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Meet Donna Pierce

Posted September 02, 2015 in Community Featured, Johnston

Donna Pierce begins her 26th year teaching when she starts another year teaching math and science to sixth graders at Summit Middle School this fall.

“I taught elementary for 12 or 13 years before I made the shift to middle school, and I will probably never go anywhere else,” she says. “With 6th grade, they’re funny, more independent, and they’re a different type of student. I enjoy that age of those kids.”

Donna Pierce teaches math and science to sixth graders at Summit Middle School. Photo by Ashley Rullestad.

Donna Pierce teaches math and science to sixth graders at Summit Middle School. Photo by Ashley Rullestad.

She says she knows that it can be a challenging year coming into one school after being in the different elementary schools, and they’re trying to find their place. But that’s what Pierce enjoys about it.

“I like to help them get through that and help them in the decisions they make,” she says. “You can really help them shape their lives and decide what path to go down. We teach independence and being responsible for your actions and your learning, and we try to get them to understand that.

In Pierce’s classroom, kids are able to do a lot of hands-on work. Her brother owns a meat locker, and so she brings in a heart and lungs and other organs from cows and pigs for students to study. Pigs organs are similar to humans as far as size, and students can learn more about lungs by doing experiments like blowing into them with a tube to inflate them.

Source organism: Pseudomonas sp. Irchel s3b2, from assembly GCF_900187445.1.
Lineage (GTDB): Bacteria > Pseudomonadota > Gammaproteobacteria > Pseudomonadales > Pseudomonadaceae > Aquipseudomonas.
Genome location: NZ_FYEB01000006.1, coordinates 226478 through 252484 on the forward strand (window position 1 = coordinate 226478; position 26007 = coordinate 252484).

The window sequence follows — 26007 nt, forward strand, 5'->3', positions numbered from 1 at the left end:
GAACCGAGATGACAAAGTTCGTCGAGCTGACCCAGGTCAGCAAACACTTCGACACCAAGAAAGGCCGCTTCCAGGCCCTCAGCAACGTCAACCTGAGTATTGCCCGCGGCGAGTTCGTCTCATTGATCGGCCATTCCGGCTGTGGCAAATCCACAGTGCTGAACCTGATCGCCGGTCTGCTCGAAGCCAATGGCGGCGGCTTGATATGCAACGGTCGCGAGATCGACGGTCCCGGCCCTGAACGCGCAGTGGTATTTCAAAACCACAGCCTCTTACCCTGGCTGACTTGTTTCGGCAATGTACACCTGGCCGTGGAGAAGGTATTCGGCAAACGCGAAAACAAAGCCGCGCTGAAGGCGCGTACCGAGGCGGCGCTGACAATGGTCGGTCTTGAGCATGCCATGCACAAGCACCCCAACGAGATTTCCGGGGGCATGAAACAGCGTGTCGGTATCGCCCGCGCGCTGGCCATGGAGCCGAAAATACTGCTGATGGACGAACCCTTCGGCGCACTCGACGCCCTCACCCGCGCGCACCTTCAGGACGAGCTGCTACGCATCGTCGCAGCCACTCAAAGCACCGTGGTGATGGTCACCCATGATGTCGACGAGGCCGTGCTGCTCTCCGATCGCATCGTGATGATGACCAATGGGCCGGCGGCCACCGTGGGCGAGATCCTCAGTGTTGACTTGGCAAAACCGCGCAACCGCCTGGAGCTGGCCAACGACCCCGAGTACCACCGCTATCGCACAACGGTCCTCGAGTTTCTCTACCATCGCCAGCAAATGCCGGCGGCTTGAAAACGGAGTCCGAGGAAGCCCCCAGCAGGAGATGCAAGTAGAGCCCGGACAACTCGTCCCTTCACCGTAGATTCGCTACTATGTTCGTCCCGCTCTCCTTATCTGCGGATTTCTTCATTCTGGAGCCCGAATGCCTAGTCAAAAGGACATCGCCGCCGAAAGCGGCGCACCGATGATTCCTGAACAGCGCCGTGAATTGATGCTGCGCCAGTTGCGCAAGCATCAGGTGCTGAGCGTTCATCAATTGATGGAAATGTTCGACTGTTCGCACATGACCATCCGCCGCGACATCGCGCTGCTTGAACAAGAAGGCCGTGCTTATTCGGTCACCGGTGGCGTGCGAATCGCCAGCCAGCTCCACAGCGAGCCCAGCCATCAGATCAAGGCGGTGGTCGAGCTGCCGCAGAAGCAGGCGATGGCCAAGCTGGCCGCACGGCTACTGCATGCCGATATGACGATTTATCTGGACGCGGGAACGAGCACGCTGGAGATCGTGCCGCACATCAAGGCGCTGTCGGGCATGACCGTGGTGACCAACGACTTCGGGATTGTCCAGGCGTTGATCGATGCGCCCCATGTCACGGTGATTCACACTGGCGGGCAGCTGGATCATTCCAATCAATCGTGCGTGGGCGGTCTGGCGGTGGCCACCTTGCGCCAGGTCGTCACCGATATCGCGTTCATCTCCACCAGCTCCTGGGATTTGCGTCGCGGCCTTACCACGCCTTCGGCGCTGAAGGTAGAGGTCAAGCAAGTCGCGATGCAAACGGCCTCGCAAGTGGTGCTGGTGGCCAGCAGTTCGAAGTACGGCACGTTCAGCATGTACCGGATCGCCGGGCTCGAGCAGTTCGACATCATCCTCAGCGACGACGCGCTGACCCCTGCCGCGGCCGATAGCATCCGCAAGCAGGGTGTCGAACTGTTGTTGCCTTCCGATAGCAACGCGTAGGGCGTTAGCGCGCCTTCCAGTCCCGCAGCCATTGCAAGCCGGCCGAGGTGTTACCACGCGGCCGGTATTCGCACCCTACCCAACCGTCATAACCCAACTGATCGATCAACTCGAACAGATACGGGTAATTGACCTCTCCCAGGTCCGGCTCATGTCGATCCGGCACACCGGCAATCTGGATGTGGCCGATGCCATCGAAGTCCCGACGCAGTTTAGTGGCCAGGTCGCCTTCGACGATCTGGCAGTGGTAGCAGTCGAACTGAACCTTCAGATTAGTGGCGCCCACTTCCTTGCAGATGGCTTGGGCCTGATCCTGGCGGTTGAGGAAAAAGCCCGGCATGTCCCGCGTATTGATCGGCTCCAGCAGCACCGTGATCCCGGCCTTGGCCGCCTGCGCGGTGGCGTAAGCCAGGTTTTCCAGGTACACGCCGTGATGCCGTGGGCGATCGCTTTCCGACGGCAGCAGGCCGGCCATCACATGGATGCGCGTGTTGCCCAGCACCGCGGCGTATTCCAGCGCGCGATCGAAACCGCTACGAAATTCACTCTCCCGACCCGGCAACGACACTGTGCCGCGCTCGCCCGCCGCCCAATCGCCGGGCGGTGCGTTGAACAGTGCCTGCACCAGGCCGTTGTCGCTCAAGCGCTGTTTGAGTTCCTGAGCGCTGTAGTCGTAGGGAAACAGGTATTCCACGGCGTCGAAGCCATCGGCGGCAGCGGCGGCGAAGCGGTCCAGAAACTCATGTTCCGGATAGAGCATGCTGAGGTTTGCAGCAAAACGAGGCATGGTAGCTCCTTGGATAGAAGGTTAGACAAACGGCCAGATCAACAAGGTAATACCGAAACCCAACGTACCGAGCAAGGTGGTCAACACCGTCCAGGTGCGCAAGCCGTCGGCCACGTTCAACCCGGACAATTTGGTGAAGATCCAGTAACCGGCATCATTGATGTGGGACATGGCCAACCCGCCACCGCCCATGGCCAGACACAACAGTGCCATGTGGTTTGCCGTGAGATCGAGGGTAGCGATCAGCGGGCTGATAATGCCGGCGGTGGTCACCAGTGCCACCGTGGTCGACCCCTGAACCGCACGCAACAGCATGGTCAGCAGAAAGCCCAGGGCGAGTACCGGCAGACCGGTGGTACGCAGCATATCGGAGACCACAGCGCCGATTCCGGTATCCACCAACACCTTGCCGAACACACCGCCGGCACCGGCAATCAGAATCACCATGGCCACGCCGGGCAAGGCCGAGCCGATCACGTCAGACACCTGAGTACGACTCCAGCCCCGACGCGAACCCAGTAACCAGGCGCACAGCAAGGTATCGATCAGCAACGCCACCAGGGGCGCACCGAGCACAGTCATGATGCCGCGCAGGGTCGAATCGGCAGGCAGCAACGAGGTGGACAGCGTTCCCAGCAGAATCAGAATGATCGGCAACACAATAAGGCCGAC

They also build mouse trap boats – boats that are propelled by a mouse trap. They build their own, and then there is a big contest.

“Those things that we have to capture as teachers because that’s what kids walk away remembering,” she says. “They will forget what I said, but they will remember hands-on activities. I have kids from high school who come back and ask if we still do the boats.”

When it comes to her teaching philosophy, she says it’s important to meet students where they are and to remember that they’re kids. And most importantly, that she cares.

“If they have issues or things they want to share, I will listen and be there,” she says. “I want them to have fun and learn and be successful, but they’re still kids. We want them to grow up too much too fast. They’re only 11 or 12 years old. They have a lot on their minds.”

Another thing that guides her teaching is her ability to have fun in the classroom and relate to students. She says she is constantly asking herself, ‘If I were a student, would I want to be in this classroom?”

“My love for teaching shows in the classroom,” she says. “I want them to walk away and say, ‘She loves what she does.’ I love to go to work everyday. I love teaching.





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